Shoring a Sagging Floor, Images 1-8

Use the right tools and a methodical approach to get the job done quickly.

The home's central girder had been unprofessionally shored over the years with steel posts, pressure-treated 4x4s, and even a cedar log.

On this job, I ordered Springfield plates for the caps; these have a welded ring of steel that prevents the column from moving sideways.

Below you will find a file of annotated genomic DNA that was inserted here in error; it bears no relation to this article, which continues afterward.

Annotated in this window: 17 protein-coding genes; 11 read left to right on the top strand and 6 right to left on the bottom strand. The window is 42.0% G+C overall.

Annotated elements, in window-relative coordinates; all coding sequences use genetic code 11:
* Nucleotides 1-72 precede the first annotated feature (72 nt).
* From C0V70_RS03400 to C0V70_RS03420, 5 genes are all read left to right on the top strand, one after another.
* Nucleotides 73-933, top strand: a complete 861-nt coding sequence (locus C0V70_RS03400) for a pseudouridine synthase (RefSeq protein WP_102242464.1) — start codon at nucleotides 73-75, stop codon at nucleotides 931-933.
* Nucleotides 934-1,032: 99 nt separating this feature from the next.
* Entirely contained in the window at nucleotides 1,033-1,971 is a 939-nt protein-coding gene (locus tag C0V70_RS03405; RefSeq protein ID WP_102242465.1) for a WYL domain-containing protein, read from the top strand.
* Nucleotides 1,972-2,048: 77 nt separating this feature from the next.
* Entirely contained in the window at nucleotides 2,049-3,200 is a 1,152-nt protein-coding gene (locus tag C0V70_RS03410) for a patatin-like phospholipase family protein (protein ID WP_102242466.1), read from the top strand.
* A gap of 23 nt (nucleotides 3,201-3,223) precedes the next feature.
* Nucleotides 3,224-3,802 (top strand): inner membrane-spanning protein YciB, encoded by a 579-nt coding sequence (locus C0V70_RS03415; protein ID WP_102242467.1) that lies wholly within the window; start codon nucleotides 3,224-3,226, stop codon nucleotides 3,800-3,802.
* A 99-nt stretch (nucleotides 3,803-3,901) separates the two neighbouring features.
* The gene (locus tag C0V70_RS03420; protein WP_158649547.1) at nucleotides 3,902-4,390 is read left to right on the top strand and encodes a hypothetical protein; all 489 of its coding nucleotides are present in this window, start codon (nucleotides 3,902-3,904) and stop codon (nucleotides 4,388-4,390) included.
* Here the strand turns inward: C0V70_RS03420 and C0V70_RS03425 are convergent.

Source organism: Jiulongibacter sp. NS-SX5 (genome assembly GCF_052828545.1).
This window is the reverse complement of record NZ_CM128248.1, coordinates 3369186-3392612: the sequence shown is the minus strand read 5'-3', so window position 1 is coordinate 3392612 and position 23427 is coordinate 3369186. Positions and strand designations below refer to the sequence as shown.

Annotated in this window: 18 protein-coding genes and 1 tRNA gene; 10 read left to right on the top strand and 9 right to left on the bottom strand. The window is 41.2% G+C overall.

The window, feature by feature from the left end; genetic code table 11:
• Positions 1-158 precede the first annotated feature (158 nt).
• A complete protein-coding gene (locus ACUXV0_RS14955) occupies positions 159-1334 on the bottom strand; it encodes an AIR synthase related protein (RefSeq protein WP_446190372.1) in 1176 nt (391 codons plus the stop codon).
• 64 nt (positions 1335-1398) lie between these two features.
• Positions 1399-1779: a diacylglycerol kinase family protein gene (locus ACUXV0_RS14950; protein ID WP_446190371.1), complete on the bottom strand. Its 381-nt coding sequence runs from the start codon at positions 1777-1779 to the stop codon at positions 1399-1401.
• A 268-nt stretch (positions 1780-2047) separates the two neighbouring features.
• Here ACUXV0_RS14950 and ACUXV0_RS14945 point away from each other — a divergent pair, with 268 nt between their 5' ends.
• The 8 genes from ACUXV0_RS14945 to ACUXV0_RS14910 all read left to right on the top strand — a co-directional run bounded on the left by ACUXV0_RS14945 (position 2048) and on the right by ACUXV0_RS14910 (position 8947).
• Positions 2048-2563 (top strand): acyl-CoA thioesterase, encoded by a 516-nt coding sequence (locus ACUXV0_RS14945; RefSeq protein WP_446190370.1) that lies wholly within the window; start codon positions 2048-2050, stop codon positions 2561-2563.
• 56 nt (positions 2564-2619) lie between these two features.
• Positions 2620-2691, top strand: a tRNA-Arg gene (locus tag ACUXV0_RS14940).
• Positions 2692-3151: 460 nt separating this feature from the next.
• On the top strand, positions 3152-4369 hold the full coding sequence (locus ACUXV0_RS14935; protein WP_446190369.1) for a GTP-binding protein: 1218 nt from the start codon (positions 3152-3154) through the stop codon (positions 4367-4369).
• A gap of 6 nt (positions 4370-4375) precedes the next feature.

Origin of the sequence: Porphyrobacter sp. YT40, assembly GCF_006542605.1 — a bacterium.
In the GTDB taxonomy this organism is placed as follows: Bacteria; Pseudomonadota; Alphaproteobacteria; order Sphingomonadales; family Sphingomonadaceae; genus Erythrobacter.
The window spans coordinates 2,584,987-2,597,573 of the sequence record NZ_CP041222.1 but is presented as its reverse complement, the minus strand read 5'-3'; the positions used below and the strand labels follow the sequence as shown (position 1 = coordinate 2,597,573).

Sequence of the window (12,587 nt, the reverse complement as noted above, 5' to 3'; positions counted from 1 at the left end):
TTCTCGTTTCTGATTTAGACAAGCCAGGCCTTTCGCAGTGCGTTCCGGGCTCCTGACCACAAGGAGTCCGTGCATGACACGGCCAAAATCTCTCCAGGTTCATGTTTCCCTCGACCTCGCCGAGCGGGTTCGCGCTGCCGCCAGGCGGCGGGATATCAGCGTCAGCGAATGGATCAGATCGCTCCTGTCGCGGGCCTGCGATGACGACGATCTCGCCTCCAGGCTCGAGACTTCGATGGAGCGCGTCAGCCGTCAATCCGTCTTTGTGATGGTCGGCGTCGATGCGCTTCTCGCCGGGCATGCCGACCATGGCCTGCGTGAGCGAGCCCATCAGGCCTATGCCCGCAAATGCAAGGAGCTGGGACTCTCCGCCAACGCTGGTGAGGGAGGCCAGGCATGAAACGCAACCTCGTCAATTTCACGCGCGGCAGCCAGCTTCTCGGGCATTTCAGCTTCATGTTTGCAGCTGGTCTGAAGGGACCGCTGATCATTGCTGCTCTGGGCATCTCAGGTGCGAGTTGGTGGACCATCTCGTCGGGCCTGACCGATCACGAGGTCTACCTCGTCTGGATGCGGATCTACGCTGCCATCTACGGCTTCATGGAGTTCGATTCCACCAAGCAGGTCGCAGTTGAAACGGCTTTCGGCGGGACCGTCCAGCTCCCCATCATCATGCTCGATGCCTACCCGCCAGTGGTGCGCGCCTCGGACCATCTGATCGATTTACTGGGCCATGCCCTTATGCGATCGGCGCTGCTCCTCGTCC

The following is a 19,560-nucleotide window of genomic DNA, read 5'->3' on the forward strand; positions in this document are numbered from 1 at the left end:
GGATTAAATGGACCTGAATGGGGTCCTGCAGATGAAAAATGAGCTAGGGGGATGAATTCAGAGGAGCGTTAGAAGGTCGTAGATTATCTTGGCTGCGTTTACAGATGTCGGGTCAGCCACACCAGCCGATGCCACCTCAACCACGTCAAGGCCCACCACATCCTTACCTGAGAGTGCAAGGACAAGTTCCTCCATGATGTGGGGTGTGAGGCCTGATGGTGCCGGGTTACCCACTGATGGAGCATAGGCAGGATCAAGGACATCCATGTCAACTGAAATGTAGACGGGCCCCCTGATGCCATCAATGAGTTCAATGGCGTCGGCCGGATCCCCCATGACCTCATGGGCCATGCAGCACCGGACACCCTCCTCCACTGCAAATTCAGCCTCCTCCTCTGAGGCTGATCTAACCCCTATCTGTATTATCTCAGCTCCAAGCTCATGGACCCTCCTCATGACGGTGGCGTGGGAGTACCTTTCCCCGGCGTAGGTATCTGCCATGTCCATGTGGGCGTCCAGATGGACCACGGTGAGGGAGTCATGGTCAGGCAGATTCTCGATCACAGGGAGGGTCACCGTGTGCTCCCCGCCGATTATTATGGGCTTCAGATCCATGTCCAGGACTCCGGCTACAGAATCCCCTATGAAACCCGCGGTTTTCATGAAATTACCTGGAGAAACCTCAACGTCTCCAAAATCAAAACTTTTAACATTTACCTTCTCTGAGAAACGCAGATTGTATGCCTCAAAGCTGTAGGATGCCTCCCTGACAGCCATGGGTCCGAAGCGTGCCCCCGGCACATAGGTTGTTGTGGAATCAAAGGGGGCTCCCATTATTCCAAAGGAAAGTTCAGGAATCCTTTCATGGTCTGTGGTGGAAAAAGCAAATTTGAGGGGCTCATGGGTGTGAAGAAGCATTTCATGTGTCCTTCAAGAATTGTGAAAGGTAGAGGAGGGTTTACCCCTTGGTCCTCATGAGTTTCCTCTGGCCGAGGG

Before doing anything else, I want to get a sense of how badly the girder is sagging. So I run a string 12 inches below the bottom of the joists from one end of the basement to the other.

At its worst, this beam had taken on a 3/8-inch sag — not enough to worry about, and certainly not worth jacking straight, which might cause problems upstairs with door swings and cracked plaster.

I measure along the string in 6-foot increments and mark off the centers of the new footings with a Sharpie.

Attaching my Tajima plumb bob to the beam at every mark, I plumb down and lay out the 24-inch-by-24-inch footings.

Laying out the footings

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